"These abusive provisions received widespread condemnation when plans were first discussed five years ago," said Rachel Chhoa-Howard, a Brunei researcher at Amnesty International.
"Brunei's penal code is a deeply flawed piece of legislation containing a range of provisions that violate human rights."
The United Nations echoed the statement, calling the legislation "cruel, inhuman and degrading", and saying it marked a "serious setback" for human rights protection.
According to rights group Human Rights Without Frontiers, stoning is still a punishment in countries such as Iran, Somalia and Sudan among others.
Why is this being implemented now?
There are several theories, but Matthew Woolfe, founder of human rights group The Brunei Project, said it could be linked to Brunei's weakening economy.
"One theory is that it is a way for the government to strengthen its hold on power in the face of a declining economy that could potentially lead to some unrest in future," Mr Woolfe told the BBC.
"Connected to this is [Brunei's] interest in attracting more investment from the Muslim world, along with more Islamic tourists… this could be seen as one way of appealing to this market."
Mr Woolfe also added that the government might have hoped to get away with the latest roll-out without anyone realising.
"I think that the government did want to ensure that the international uproar that followed implementation of the first phase in 2014 had well and truly died down before further [implementation], in the hope it would just quietly [do so] without anyone realising," he said.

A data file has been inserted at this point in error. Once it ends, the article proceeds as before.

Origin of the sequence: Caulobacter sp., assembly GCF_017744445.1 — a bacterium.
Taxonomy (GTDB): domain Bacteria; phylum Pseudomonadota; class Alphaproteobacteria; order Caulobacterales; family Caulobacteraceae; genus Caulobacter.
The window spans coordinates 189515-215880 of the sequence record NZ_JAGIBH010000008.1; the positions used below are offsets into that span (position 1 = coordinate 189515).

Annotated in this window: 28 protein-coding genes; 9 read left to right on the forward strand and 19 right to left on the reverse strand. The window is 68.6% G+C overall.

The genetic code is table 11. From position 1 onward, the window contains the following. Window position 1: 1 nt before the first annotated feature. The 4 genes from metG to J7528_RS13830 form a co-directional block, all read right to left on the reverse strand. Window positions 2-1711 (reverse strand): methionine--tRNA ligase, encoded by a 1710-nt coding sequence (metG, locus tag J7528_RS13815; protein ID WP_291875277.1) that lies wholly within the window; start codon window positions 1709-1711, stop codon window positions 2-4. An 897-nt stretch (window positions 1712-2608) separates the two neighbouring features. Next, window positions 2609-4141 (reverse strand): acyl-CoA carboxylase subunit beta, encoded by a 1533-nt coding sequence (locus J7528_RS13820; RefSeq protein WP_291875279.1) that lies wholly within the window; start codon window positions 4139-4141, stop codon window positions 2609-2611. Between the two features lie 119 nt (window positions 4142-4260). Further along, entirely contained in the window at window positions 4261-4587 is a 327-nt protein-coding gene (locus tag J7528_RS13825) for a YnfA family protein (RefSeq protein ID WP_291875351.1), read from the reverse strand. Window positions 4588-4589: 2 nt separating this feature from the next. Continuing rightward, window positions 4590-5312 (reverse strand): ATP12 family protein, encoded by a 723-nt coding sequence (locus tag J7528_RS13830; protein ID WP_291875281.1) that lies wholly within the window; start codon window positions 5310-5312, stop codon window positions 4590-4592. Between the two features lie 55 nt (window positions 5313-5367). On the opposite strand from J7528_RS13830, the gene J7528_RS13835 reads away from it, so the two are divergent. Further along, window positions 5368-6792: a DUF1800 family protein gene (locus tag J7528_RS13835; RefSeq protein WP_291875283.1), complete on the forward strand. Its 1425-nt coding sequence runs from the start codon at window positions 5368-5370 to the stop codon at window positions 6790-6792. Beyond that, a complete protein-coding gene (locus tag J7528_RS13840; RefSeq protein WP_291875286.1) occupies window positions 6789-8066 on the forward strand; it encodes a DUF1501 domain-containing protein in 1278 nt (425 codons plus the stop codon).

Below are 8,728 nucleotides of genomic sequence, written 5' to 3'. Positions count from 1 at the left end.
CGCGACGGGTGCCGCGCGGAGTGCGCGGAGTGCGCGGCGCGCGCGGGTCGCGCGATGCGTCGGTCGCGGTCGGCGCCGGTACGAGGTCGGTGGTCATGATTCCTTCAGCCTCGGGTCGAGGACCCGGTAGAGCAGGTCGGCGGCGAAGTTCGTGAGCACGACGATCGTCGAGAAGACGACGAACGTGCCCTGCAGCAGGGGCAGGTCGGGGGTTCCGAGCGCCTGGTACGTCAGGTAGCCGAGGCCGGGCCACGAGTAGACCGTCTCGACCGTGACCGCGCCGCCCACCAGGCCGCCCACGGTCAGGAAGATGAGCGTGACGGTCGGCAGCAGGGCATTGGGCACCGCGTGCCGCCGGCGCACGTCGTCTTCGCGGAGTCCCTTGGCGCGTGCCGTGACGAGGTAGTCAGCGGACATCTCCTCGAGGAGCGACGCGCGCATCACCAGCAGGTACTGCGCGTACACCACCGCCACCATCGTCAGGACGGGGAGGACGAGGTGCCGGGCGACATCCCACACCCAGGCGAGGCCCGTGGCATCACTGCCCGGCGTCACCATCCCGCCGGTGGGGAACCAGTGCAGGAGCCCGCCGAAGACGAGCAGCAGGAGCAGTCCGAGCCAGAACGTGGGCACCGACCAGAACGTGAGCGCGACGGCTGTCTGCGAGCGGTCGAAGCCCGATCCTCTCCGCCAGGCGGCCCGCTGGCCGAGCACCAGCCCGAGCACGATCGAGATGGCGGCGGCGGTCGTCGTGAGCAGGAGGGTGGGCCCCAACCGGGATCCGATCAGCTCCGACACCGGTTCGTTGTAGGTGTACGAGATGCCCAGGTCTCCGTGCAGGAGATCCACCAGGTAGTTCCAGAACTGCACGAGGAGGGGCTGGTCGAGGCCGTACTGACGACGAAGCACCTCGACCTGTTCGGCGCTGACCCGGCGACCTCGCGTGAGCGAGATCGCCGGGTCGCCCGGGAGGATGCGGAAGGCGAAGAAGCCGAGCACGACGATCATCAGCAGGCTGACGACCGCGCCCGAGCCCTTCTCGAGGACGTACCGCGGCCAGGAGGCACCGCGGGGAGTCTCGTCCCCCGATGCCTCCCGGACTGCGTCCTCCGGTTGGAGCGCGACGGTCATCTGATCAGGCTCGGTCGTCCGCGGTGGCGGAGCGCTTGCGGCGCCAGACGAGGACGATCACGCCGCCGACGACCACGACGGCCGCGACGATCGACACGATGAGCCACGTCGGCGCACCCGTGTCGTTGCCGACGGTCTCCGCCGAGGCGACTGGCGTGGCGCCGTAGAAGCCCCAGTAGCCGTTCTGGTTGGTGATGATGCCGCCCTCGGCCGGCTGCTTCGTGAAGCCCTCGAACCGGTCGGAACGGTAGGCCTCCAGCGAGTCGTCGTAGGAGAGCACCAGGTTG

"It wasn't until increasing international attention that it finally came out and confirmed [this]."
The penal code changes were posted on the attorney general's website in December but only came to public attention in late March. There was no public announcement.
How are people in Brunei reacting?
One 40-year-old gay Bruneian currently seeking asylum in Canada said the impact of the new penal code was already being felt in Brunei.
The ex-government employee, who left Brunei last year after being charged with sedition for a Facebook post that was critical of the government, said people were "afraid".
"The gay community in Brunei has never been open but when Grindr [a gay dating app] came that helped people meet in secret. But now, what I've heard is that hardly anyone is using Grindr anymore," Shahiran S Shahrani Md told the BBC.
"They're afraid that they might talk to a police officer pretending to be gay. It hasn't happened yet but because of the new laws, people are afraid," he said.
Another male Bruneian, who is not gay but has renounced Islam, said he felt "fearful and numb" in the face of the laws being implemented.
"We ordinary citizens are powerless to stop Sharia law from being implemented," said the 23-year-old, who did not want to be identified.
"Under Sharia, I would face the death penalty for apostasy."
One gay man was hopeful that the laws might not be enforced widely.
"Honestly, I'm not too scared as the government here often bluffs with the harsh punishments. But it can and will still happen even with it being rare."
Will the new laws be applied?
It is very unlikely to happen at all, people inside Brunei have told Bill Hayton, associate fellow with the Asia Pacific programme at Chatham House.
"What I'm hearing from people in Brunei is that this is very, very unlikely to ever happen," he told BBC Radio Four.
For instance, the laws stipulate that there must be four Muslim witnesses to the act of anal sex or adultery for it to be prosecuted, he said.
"The way it is being explained to me is that this is a way for the sultan to look religious but make sure that none of these punishments will actually be carried out," Mr Hayton said.